[SUMMER 2015] The Texas Legislature passed the House plan to restore the ERS fund back to financial stability. Going into the 2015 Legislative Session, the Employee Retirement System (ERS) pension fund had $7.5 billion unfunded liability which was the result of underfunding from the Texas Legislature over the past two decades, coupled with a declining state employee workforce. To solve this problem, some lawmakers were asking state employees to put “more skin in the game” by cutting benefits and increasing costs. State employees had already endured cost increases and benefit cuts in both 2009 and 2013.
TSEU members rallied around the state, through phone call mobilizations and numerous public testimonies at the Capitol, to push for full funding of our pension plan without any cost increases or benefit cuts.
On March 10th, after significant pressure from TSEU members and allies, leaders of the House Appropriations and Pensions Committees laid out their plan to put the ERS pension fund on a path to sustainability. Among them was TSEU ally Representative Sylvester Turner (D-Houston) who strongly pushed for no cuts to benefits or pay.
The House proposal called for:
- increasing the state’s contribution to 9.5% of employeepay (currently at 7.5%)
- increasing the employee’s contribution to 9.5% of pay (currently at 6.9%) in September 2015
- maintaining the agency contribution at .5% of employee pay
- providing a 2.5% across-the-board pay raise for all state employees to offset the increased contribution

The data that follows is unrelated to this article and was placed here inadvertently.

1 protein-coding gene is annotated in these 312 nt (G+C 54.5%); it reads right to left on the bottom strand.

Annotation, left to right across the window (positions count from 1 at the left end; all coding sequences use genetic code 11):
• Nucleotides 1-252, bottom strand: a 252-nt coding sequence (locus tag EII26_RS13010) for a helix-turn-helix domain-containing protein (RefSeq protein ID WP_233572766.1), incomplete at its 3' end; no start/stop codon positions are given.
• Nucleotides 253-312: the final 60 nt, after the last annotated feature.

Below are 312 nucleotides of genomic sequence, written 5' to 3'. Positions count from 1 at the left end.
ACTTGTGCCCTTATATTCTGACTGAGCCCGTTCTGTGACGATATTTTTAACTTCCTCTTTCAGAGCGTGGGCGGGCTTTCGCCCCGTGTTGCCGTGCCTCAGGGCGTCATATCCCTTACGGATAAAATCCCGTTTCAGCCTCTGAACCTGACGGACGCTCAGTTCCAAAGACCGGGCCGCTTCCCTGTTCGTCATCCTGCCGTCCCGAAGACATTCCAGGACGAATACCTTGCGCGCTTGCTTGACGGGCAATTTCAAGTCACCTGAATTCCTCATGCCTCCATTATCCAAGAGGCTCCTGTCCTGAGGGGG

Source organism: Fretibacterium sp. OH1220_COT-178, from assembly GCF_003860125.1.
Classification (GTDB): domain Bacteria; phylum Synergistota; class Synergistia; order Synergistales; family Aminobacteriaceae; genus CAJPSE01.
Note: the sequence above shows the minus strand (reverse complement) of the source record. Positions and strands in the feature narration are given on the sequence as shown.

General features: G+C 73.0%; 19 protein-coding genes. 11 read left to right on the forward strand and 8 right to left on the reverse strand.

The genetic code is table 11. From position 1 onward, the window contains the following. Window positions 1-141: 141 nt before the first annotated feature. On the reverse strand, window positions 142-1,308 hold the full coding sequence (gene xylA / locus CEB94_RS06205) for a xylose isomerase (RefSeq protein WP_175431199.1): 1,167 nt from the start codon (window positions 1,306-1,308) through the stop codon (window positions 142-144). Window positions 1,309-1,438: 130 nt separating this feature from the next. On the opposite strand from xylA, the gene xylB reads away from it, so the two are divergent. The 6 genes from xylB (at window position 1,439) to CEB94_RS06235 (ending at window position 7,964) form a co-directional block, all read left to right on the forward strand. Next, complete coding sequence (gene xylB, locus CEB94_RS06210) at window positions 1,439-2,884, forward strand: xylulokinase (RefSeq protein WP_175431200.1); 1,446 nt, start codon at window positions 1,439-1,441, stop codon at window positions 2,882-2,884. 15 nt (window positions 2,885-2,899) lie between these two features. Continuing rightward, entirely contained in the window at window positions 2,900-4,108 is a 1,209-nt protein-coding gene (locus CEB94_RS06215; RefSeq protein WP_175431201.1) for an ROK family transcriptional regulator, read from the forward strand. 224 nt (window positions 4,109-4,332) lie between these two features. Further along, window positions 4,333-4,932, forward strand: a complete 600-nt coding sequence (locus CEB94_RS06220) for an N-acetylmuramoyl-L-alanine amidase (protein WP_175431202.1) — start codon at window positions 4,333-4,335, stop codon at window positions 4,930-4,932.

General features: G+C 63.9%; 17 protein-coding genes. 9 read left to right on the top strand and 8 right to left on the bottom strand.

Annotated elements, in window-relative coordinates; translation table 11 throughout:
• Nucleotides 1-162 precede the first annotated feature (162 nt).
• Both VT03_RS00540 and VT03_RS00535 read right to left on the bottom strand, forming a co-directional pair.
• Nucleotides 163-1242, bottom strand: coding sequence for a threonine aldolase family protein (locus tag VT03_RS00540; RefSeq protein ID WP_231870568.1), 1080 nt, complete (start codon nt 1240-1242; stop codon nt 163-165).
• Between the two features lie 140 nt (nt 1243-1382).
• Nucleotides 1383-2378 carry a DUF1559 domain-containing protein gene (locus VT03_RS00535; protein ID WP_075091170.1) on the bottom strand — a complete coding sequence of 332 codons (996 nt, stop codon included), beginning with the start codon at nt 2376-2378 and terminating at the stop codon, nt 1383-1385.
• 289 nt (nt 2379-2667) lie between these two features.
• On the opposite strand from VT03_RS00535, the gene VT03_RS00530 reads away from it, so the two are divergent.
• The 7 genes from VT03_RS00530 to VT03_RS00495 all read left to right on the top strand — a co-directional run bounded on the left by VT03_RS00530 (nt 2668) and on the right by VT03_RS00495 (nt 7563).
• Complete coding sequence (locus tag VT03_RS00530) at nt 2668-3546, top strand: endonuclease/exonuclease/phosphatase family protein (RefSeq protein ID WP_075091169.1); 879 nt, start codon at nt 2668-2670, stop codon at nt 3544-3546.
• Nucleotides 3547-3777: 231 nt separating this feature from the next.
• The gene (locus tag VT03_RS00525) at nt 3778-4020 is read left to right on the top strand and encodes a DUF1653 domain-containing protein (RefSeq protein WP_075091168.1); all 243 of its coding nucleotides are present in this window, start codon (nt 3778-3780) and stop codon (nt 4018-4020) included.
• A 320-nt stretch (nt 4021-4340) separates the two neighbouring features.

After the release of the House pension proposal, the Senate began the work of producing a counter proposal that was likely to include benefit and pay cuts. TSEU members again mobilized to call on Senators to accept the House’s plan to fully fund the pension with no cuts. The Senate never publicly released their pension proposal and eventually accepted the House proposal through the passage of HB 9 by Representative Dan Flynn (R -Van).
This victory puts the ERS pension fund on a path to financial stability without any benefit cuts or net pay cuts, making the fund actuarially sound by the 2017 Legislative Session. This also puts TSEU in a better position to win a long overdue cost-of-living increase for current retirees during the next legislative session. In order for the 91,000 state agency retirees in ERS to receive a COLA, the fund must be 100% actuarially sound. ERS retirees have not received an increase in their pension annuities since 2001.
The Teacher Retirement System (TRS) pension fund remains actuarially sound. However, legislation that would have provided a COLA for current TRS retirees failed to pass. Winning a COLA for all retirees and getting a real pay raise for active employees will be a top priority in the next session.